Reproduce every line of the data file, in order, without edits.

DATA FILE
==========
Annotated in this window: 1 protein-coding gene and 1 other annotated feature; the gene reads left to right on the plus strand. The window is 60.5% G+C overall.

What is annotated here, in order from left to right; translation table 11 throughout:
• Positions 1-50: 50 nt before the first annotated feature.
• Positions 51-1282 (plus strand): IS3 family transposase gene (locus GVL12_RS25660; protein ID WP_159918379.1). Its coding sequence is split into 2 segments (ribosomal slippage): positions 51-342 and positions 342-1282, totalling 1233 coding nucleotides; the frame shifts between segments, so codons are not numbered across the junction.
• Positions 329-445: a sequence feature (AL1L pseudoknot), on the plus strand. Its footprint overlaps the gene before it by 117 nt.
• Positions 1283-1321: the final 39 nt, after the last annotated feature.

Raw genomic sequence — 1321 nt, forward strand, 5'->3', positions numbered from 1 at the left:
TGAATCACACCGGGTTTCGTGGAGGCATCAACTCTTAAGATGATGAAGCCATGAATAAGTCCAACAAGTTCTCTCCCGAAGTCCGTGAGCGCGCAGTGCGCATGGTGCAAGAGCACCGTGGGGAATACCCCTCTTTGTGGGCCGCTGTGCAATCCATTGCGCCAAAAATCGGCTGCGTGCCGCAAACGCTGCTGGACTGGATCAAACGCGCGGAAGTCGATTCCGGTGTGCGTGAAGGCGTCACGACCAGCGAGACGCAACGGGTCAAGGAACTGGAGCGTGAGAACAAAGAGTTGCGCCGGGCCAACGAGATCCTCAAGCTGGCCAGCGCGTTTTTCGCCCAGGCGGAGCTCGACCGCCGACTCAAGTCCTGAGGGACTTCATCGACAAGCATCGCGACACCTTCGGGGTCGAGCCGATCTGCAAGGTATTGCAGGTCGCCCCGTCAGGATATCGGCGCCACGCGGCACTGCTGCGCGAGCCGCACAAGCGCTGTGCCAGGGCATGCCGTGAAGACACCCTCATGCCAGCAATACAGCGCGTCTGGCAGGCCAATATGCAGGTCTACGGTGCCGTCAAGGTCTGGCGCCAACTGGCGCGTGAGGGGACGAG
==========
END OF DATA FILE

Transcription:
Annotated in this window: 1 protein-coding gene and 1 other annotated feature; the gene reads left to right on the plus strand. The window is 60.5% G+C overall.

What is annotated here, in order from left to right; translation table 11 throughout:
• Positions 1-50: 50 nt before the first annotated feature.
• Positions 51-1282 (plus strand): IS3 family transposase gene (locus GVL12_RS25660; protein ID WP_159918379.1). Its coding sequence is split into 2 segments (ribosomal slippage): positions 51-342 and positions 342-1282, totalling 1233 coding nucleotides; the frame shifts between segments, so codons are not numbered across the junction.
• Positions 329-445: a sequence feature (AL1L pseudoknot), on the plus strand. Its footprint overlaps the gene before it by 117 nt.
• Positions 1283-1321: the final 39 nt, after the last annotated feature.

Raw genomic sequence — 1321 nt, forward strand, 5'->3', positions numbered from 1 at the left:
TGAATCACACCGGGTTTCGTGGAGGCATCAACTCTTAAGATGATGAAGCCATGAATAAGTCCAACAAGTTCTCTCCCGAAGTCCGTGAGCGCGCAGTGCGCATGGTGCAAGAGCACCGTGGGGAATACCCCTCTTTGTGGGCCGCTGTGCAATCCATTGCGCCAAAAATCGGCTGCGTGCCGCAAACGCTGCTGGACTGGATCAAACGCGCGGAAGTCGATTCCGGTGTGCGTGAAGGCGTCACGACCAGCGAGACGCAACGGGTCAAGGAACTGGAGCGTGAGAACAAAGAGTTGCGCCGGGCCAACGAGATCCTCAAGCTGGCCAGCGCGTTTTTCGCCCAGGCGGAGCTCGACCGCCGACTCAAGTCCTGAGGGACTTCATCGACAAGCATCGCGACACCTTCGGGGTCGAGCCGATCTGCAAGGTATTGCAGGTCGCCCCGTCAGGATATCGGCGCCACGCGGCACTGCTGCGCGAGCCGCACAAGCGCTGTGCCAGGGCATGCCGTGAAGACACCCTCATGCCAGCAATACAGCGCGTCTGGCAGGCCAATATGCAGGTCTACGGTGCCGTCAAGGTCTGGCGCCAACTGGCGCGTGAGGGGACGAG